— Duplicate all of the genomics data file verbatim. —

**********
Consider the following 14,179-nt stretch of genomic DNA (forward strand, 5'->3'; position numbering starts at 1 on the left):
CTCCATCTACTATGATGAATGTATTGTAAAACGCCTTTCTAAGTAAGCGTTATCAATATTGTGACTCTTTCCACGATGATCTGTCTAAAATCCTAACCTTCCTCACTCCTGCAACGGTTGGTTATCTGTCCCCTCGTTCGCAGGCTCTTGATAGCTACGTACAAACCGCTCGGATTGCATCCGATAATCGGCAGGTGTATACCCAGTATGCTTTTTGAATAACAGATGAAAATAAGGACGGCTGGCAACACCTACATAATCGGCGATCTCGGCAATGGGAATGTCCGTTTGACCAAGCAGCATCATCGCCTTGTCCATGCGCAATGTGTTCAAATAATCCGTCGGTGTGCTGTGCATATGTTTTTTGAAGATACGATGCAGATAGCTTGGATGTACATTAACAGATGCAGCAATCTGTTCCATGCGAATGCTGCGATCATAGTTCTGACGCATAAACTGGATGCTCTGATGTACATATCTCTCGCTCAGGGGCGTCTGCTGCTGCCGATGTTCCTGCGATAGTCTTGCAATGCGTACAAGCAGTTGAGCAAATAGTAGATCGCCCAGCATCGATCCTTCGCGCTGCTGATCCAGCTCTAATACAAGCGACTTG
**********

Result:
Consider the following 14,179-nt stretch of genomic DNA (forward strand, 5'->3'; position numbering starts at 1 on the left):
CTCCATCTACTATGATGAATGTATTGTAAAACGCCTTTCTAAGTAAGCGTTATCAATATTGTGACTCTTTCCACGATGATCTGTCTAAAATCCTAACCTTCCTCACTCCTGCAACGGTTGGTTATCTGTCCCCTCGTTCGCAGGCTCTTGATAGCTACGTACAAACCGCTCGGATTGCATCCGATAATCGGCAGGTGTATACCCAGTATGCTTTTTGAATAACAGATGAAAATAAGGACGGCTGGCAACACCTACATAATCGGCGATCTCGGCAATGGGAATGTCCGTTTGACCAAGCAGCATCATCGCCTTGTCCATGCGCAATGTGTTCAAATAATCCGTCGGTGTGCTGTGCATATGTTTTTTGAAGATACGATGCAGATAGCTTGGATGTACATTAACAGATGCAGCAATCTGTTCCATGCGAATGCTGCGATCATAGTTCTGACGCATAAACTGGATGCTCTGATGTACATATCTCTCGCTCAGGGGCGTCTGCTGCTGCCGATGTTCCTGCGATAGTCTTGCAATGCGTACAAGCAGTTGAGCAAATAGTAGATCGCCCAGCATCGATCCTTCGCGCTGCTGATCCAGCTCTAATACAAGCGACTTG